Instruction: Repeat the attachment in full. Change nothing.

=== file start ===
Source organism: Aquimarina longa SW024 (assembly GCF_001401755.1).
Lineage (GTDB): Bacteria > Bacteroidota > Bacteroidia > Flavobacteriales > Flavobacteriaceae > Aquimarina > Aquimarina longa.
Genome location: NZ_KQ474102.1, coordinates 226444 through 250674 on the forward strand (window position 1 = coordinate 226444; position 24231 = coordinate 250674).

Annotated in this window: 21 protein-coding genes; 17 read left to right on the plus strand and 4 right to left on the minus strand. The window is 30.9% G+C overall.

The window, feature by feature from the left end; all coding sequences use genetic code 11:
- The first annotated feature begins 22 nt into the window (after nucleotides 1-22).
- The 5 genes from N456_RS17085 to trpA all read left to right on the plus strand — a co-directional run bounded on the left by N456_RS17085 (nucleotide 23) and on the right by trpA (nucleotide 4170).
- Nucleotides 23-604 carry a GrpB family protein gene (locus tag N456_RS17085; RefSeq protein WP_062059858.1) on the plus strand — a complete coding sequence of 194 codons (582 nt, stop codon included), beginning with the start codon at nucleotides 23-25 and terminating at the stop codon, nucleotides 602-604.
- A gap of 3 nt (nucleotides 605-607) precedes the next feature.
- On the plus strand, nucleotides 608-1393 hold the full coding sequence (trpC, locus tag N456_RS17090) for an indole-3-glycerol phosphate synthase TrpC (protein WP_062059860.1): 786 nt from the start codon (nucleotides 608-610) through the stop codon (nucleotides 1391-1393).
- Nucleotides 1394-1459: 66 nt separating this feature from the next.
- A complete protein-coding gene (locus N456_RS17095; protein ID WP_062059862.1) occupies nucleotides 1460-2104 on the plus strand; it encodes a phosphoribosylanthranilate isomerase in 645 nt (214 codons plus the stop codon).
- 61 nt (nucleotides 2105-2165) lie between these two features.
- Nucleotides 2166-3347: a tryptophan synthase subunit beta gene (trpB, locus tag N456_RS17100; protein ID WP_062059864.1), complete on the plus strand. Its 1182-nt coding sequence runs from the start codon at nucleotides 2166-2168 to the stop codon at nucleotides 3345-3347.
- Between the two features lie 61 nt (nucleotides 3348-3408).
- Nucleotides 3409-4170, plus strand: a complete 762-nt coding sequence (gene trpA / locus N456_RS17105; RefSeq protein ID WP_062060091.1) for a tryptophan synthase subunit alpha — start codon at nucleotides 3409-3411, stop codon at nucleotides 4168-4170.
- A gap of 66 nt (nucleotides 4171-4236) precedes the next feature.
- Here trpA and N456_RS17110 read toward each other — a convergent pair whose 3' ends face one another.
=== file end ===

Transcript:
Source organism: Aquimarina longa SW024 (assembly GCF_001401755.1).
Lineage (GTDB): Bacteria > Bacteroidota > Bacteroidia > Flavobacteriales > Flavobacteriaceae > Aquimarina > Aquimarina longa.
Genome location: NZ_KQ474102.1, coordinates 226444 through 250674 on the forward strand (window position 1 = coordinate 226444; position 24231 = coordinate 250674).

Annotated in this window: 21 protein-coding genes; 17 read left to right on the plus strand and 4 right to left on the minus strand. The window is 30.9% G+C overall.

The window, feature by feature from the left end; all coding sequences use genetic code 11:
- The first annotated feature begins 22 nt into the window (after nucleotides 1-22).
- The 5 genes from N456_RS17085 to trpA all read left to right on the plus strand — a co-directional run bounded on the left by N456_RS17085 (nucleotide 23) and on the right by trpA (nucleotide 4170).
- Nucleotides 23-604 carry a GrpB family protein gene (locus tag N456_RS17085; RefSeq protein WP_062059858.1) on the plus strand — a complete coding sequence of 194 codons (582 nt, stop codon included), beginning with the start codon at nucleotides 23-25 and terminating at the stop codon, nucleotides 602-604.
- A gap of 3 nt (nucleotides 605-607) precedes the next feature.
- On the plus strand, nucleotides 608-1393 hold the full coding sequence (trpC, locus tag N456_RS17090) for an indole-3-glycerol phosphate synthase TrpC (protein WP_062059860.1): 786 nt from the start codon (nucleotides 608-610) through the stop codon (nucleotides 1391-1393).
- Nucleotides 1394-1459: 66 nt separating this feature from the next.
- A complete protein-coding gene (locus N456_RS17095; protein ID WP_062059862.1) occupies nucleotides 1460-2104 on the plus strand; it encodes a phosphoribosylanthranilate isomerase in 645 nt (214 codons plus the stop codon).
- 61 nt (nucleotides 2105-2165) lie between these two features.
- Nucleotides 2166-3347: a tryptophan synthase subunit beta gene (trpB, locus tag N456_RS17100; protein ID WP_062059864.1), complete on the plus strand. Its 1182-nt coding sequence runs from the start codon at nucleotides 2166-2168 to the stop codon at nucleotides 3345-3347.
- Between the two features lie 61 nt (nucleotides 3348-3408).
- Nucleotides 3409-4170, plus strand: a complete 762-nt coding sequence (gene trpA / locus N456_RS17105; RefSeq protein ID WP_062060091.1) for a tryptophan synthase subunit alpha — start codon at nucleotides 3409-3411, stop codon at nucleotides 4168-4170.
- A gap of 66 nt (nucleotides 4171-4236) precedes the next feature.
- Here trpA and N456_RS17110 read toward each other — a convergent pair whose 3' ends face one another.